One of the most common questions we receive is: Where can I buy Recover’s clothes?
The short answer? You can’t. (But you can buy directly from each of our sustainably minded partners.) This response inevitably leads to: Why do you have RecoverTM branded goods?
The answer is two-fold. We needed to test our fiber in order to:
- ensure the highest quality
- create a long-term scalable solution
Why? Because our partners produce a wide range of products – from elevated basics to sustainable home decor.
We need to make sure that our fiber not only serves as a sustainable raw material, but also can be used on a commercial scale to produce long-lasting premium-quality goods.
We hope to make it easier for consumers to adopt a “less is more” buying approach by providing products that are made to last.
Finding the balance between recyclability and durability.
Real-life applicability is paramount to us, so we tested various ‘real world’ compositions aligned with the most demanded industry standards. Our samples, fleece and terry cotton blends, are composed of a mix of RCotton and other carrier fibers that create the strongest, most durable final product.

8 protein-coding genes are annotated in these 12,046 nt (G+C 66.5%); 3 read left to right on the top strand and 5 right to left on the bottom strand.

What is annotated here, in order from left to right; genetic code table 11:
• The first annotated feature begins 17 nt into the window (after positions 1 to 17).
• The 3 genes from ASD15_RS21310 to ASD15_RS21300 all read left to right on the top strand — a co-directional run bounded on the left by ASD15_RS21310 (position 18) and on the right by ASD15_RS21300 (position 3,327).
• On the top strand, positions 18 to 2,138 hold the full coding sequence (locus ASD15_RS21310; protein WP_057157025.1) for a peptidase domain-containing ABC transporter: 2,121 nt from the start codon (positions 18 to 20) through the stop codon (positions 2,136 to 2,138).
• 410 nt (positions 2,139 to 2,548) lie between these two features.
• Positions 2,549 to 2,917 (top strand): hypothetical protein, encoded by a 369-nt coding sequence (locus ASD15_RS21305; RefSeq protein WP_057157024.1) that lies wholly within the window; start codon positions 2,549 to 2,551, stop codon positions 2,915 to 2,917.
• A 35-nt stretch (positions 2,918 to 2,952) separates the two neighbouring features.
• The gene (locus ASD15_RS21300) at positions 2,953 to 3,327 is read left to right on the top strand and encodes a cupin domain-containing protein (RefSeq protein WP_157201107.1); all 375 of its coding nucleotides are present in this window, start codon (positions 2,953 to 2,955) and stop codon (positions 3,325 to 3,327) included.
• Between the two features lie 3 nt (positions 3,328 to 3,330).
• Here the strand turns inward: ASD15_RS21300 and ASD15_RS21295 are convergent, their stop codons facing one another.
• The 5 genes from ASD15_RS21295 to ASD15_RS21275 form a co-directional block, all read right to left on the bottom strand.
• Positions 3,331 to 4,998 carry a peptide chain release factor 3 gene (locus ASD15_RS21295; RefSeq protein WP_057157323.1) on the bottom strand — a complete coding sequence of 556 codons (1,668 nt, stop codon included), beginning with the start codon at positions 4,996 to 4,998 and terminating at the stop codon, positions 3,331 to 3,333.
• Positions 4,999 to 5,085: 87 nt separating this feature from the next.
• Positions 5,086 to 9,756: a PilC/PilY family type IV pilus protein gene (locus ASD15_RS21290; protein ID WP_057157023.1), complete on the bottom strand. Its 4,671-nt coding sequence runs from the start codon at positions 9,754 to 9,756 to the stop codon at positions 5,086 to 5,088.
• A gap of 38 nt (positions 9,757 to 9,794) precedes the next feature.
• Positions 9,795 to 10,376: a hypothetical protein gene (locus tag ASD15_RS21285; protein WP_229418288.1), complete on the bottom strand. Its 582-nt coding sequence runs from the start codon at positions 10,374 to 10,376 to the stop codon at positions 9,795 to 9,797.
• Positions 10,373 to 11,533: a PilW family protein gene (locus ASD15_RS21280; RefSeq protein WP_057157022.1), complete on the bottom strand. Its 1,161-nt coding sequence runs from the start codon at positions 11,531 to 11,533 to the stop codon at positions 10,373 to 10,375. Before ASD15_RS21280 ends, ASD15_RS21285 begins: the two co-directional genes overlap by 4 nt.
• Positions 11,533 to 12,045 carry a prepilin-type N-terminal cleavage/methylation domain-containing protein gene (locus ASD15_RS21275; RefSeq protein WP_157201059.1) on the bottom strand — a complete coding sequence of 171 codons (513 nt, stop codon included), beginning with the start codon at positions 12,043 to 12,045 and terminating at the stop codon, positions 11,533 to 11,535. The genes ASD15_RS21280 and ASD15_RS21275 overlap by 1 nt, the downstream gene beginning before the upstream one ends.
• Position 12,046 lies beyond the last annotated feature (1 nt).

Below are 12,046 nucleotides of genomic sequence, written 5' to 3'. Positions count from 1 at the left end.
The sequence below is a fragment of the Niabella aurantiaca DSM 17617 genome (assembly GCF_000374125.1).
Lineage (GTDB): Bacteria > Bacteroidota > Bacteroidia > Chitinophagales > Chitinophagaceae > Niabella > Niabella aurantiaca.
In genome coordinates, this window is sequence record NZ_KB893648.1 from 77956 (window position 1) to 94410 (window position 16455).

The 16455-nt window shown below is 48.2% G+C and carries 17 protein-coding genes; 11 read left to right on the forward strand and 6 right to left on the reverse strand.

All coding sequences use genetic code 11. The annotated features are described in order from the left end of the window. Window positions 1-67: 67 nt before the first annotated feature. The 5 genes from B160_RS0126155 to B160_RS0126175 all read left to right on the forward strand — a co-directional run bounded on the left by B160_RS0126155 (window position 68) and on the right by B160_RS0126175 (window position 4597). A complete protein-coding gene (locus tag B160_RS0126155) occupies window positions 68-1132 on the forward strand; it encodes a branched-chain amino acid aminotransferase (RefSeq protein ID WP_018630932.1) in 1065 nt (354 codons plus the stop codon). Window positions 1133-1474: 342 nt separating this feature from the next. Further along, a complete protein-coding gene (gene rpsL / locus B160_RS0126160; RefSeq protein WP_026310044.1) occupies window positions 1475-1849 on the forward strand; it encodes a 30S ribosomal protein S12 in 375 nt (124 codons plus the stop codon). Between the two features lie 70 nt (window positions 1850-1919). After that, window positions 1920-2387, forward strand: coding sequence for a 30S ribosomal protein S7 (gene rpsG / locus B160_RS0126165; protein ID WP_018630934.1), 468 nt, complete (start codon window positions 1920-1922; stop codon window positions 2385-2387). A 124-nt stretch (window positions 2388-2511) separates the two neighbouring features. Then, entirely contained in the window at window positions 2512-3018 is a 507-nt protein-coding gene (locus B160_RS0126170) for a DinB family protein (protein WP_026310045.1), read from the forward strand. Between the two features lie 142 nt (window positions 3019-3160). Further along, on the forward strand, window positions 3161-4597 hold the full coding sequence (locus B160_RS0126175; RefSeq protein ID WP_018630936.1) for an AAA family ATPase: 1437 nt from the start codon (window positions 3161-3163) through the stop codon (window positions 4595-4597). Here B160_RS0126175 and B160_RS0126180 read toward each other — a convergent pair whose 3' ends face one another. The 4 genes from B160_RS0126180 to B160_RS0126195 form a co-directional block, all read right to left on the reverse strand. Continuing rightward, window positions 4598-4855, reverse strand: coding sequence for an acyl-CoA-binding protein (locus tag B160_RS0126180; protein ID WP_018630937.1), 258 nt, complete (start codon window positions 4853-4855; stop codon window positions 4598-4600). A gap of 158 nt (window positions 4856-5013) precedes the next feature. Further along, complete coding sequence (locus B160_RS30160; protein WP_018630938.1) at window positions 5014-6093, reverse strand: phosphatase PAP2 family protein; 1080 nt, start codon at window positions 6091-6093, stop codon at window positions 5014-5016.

To put our fiber to the test, we turned to our strategic partners, BEXIMCO and Happy Punt. In order to adhere to the sector’s demands, we opted for ring-spun yarn, a strong, fine, soft rope of – in our case – a mix of recycled and conventional cotton. But 100% cotton. This is an exciting first as the industry standard for ring-spun yarn has been, to date, a mix of cotton and polyester.
From testing scalability to mainstream production.
Our samples not only earned our stamp of approval, but have also served as a quality assurance tool for our partners who are looking to produce premium quality on a commercial scale. Could we meet the industry’s demands without sacrificing quality or our commitment to sustainability?
The answer, thanks to our tests, is yes.
From Florence Marine X’s elevated basics made from post-industrial waste to DL1961’s sustainable denim made from post-consumer waste, we’re getting one step closer to closing the loop.